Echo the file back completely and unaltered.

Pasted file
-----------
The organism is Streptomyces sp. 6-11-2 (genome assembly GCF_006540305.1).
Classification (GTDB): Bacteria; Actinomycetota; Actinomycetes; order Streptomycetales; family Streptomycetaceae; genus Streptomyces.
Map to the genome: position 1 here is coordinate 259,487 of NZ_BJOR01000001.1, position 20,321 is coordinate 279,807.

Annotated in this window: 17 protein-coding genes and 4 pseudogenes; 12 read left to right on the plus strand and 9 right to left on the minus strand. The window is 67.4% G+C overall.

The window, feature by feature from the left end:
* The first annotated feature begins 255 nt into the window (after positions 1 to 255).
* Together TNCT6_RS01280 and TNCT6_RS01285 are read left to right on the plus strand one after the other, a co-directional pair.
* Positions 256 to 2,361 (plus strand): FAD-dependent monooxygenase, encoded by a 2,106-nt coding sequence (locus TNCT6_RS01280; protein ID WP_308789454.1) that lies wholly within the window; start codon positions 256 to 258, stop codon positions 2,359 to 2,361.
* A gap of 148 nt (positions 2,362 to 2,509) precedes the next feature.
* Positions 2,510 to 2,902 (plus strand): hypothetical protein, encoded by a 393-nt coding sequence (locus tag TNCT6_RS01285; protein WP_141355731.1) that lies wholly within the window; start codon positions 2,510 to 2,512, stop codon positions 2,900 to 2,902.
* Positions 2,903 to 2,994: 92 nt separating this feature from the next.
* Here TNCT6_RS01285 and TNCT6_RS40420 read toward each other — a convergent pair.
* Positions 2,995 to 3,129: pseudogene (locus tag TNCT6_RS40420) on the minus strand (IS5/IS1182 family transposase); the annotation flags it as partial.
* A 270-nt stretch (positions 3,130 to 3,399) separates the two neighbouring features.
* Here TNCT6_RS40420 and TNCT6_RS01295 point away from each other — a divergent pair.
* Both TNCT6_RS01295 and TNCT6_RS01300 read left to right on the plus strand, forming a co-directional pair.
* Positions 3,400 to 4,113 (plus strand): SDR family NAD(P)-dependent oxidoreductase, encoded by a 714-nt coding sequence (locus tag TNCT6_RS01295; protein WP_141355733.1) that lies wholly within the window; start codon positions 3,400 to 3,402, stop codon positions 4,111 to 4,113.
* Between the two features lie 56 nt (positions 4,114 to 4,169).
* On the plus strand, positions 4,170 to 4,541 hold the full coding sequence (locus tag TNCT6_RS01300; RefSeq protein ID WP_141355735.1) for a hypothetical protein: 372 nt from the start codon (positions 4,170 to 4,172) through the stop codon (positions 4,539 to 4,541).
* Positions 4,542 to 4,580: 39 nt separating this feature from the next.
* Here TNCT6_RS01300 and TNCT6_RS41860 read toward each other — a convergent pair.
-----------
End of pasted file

The organism is Streptomyces sp. 6-11-2 (genome assembly GCF_006540305.1).
Classification (GTDB): Bacteria; Actinomycetota; Actinomycetes; order Streptomycetales; family Streptomycetaceae; genus Streptomyces.
Map to the genome: position 1 here is coordinate 259,487 of NZ_BJOR01000001.1, position 20,321 is coordinate 279,807.

Annotated in this window: 17 protein-coding genes and 4 pseudogenes; 12 read left to right on the plus strand and 9 right to left on the minus strand. The window is 67.4% G+C overall.

The window, feature by feature from the left end:
* The first annotated feature begins 255 nt into the window (after positions 1 to 255).
* Together TNCT6_RS01280 and TNCT6_RS01285 are read left to right on the plus strand one after the other, a co-directional pair.
* Positions 256 to 2,361 (plus strand): FAD-dependent monooxygenase, encoded by a 2,106-nt coding sequence (locus TNCT6_RS01280; protein ID WP_308789454.1) that lies wholly within the window; start codon positions 256 to 258, stop codon positions 2,359 to 2,361.
* A gap of 148 nt (positions 2,362 to 2,509) precedes the next feature.
* Positions 2,510 to 2,902 (plus strand): hypothetical protein, encoded by a 393-nt coding sequence (locus tag TNCT6_RS01285; protein WP_141355731.1) that lies wholly within the window; start codon positions 2,510 to 2,512, stop codon positions 2,900 to 2,902.
* Positions 2,903 to 2,994: 92 nt separating this feature from the next.
* Here TNCT6_RS01285 and TNCT6_RS40420 read toward each other — a convergent pair.
* Positions 2,995 to 3,129: pseudogene (locus tag TNCT6_RS40420) on the minus strand (IS5/IS1182 family transposase); the annotation flags it as partial.
* A 270-nt stretch (positions 3,130 to 3,399) separates the two neighbouring features.
* Here TNCT6_RS40420 and TNCT6_RS01295 point away from each other — a divergent pair.
* Both TNCT6_RS01295 and TNCT6_RS01300 read left to right on the plus strand, forming a co-directional pair.
* Positions 3,400 to 4,113 (plus strand): SDR family NAD(P)-dependent oxidoreductase, encoded by a 714-nt coding sequence (locus tag TNCT6_RS01295; protein WP_141355733.1) that lies wholly within the window; start codon positions 3,400 to 3,402, stop codon positions 4,111 to 4,113.
* Between the two features lie 56 nt (positions 4,114 to 4,169).
* On the plus strand, positions 4,170 to 4,541 hold the full coding sequence (locus tag TNCT6_RS01300; RefSeq protein ID WP_141355735.1) for a hypothetical protein: 372 nt from the start codon (positions 4,170 to 4,172) through the stop codon (positions 4,539 to 4,541).
* Positions 4,542 to 4,580: 39 nt separating this feature from the next.
* Here TNCT6_RS01300 and TNCT6_RS41860 read toward each other — a convergent pair.